YOU are creative, AI is not

The role of AI in film and storytelling

At Cannes, we attended a lively panel discussion about the role of AI in film and storytelling. The AI buzz was all over Cannes, and this was just one example of how the industry looks upon AI: there is a general feeling of unease (or fear), and specialists are all trying hard to calm things down. Are we right to be afraid?

Emerging Filmmaker Discussion on the role of AI

This particular panel discussion was organized by Microsoft, which dedicated its whole pavilion (at the Majestic Barriere Beach) to AI. Their main message, “AI is not creative. You are,” set the tone. It was similar to what we generally heard from AI specialists: AI will integrate into the industry to support rather than replace human creativity.

The panel, featuring filmmakers Zhao Hao, Zoë Ramushu, Dave Clark, and Aminah Folli, each brought unique perspectives to the discussion on AI’s evolving role in filmmaking. They focused on the balance between technological assistance and human creativity, discussing key topics such as AI’s role in production efficiency, diversity, and the future of storytelling. This diverse range of viewpoints underscores the complexity of the issue and the need for a nuanced understanding of AI’s potential in the industry.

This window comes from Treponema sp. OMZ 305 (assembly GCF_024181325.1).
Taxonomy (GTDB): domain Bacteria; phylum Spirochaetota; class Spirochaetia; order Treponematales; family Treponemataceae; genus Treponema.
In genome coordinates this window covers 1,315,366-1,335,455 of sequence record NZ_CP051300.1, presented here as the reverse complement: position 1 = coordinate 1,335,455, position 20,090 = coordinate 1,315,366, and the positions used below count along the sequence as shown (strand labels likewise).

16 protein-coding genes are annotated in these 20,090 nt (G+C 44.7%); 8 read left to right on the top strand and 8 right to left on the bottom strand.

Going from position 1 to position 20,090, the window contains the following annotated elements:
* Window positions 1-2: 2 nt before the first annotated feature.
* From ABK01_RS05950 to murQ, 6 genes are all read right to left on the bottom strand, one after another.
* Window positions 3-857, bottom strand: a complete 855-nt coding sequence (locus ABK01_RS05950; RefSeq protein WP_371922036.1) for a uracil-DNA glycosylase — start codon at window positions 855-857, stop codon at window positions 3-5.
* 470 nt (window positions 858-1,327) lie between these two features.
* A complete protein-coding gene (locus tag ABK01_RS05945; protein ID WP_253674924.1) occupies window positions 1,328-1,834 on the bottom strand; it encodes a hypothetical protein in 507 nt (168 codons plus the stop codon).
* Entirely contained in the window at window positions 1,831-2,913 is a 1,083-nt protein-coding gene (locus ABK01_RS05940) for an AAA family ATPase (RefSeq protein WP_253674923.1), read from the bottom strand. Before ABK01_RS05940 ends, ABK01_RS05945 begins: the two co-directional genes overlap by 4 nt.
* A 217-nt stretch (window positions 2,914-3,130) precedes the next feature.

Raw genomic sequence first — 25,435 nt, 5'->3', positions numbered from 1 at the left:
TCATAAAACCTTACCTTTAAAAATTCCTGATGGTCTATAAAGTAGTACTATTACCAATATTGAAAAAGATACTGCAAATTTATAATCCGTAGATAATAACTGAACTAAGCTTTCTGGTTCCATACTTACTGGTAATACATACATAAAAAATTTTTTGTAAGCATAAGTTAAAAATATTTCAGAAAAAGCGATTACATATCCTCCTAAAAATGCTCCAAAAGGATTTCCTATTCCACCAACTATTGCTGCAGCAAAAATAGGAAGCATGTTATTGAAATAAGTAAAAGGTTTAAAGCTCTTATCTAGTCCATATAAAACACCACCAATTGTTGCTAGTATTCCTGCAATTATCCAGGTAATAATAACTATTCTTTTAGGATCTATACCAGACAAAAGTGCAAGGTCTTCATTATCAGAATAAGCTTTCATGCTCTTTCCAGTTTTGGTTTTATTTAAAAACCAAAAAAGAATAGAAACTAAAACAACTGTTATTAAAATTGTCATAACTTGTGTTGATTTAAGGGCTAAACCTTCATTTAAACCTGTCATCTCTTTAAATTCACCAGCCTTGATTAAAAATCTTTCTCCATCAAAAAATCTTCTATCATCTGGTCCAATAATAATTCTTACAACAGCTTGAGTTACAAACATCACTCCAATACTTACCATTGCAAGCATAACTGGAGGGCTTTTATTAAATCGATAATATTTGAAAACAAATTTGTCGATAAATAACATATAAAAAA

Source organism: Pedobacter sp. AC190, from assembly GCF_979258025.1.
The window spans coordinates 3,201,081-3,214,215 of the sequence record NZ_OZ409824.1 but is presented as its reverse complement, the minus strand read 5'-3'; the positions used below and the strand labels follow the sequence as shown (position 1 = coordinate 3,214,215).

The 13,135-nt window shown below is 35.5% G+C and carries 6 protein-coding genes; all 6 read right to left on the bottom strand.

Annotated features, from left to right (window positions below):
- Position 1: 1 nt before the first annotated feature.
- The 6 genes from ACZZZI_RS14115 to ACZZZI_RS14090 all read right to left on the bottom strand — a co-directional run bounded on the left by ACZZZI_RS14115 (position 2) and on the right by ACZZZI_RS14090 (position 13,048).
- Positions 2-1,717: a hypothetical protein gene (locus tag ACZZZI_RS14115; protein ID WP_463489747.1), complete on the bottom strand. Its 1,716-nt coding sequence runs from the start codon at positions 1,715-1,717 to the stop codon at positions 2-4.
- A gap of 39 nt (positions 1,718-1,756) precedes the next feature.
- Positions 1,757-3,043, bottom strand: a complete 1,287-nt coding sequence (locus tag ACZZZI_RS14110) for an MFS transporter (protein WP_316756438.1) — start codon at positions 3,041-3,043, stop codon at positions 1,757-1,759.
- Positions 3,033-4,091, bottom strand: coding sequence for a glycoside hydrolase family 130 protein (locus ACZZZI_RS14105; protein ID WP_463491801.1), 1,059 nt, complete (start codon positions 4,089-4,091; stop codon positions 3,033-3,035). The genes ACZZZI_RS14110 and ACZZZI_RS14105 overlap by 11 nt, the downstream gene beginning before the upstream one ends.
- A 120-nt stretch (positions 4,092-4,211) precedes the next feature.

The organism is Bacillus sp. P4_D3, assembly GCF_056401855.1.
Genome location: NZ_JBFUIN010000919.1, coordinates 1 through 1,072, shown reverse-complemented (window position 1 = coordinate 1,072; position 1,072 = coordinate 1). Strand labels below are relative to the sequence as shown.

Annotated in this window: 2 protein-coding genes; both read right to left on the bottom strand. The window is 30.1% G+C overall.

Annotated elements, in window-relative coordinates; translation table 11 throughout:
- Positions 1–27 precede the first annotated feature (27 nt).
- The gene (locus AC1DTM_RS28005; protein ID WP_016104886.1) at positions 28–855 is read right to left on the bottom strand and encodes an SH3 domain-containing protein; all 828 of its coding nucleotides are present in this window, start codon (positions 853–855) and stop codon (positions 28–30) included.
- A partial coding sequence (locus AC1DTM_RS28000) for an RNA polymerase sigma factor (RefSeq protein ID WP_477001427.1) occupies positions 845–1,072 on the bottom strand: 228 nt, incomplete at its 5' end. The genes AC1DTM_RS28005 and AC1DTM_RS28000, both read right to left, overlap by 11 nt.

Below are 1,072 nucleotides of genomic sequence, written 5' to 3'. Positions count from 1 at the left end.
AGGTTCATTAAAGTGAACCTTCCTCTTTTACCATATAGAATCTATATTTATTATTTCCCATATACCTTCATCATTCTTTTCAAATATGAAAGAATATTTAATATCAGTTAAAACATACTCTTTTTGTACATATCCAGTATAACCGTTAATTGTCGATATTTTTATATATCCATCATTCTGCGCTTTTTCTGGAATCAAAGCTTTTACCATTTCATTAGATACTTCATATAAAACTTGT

Excellerate and diversify the filmmaking process

With his extensive experience in actual filmmaking using AI, Dave Clark demonstrated some powerful examples of AI’s potential for accelerating the filmmaking process. He showcased AI-generated visualisations of early film concepts, illustrating the tangible benefits and creative possibilities that AI can bring to the industry.


While all panellists provided examples of using AI in the (pre-)production stages, Aminah Folli also predicted another powerful development of AI’s rise. She pointed out that AI tools will soon enable stories from non-Hollywood and third-world perspectives to emerge. This empowerment is significant for young filmmakers, giving voice to diverse stories.

Don't worry, be happy...

The panel concluded that while AI presents significant opportunities for enhancing efficiency, diversity, and accessibility in filmmaking, the role of human creativity remains irreplaceable. They see the future as a blend of traditional methods and AI-assisted techniques, ensuring proper acknowledgement of human input. Making AI a powerful assistant, not a replacement, and working in collaboration with human creativity will ensure that storytelling’s artistry and emotional depth endure. 

I’m unsure if all industry representatives were reassured but intrigued they certainly were.

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About The Author

Peter Goldman
Is film festival programming becoming a precarious job?Evolving Festival Dynamics: The Quest For Relevance


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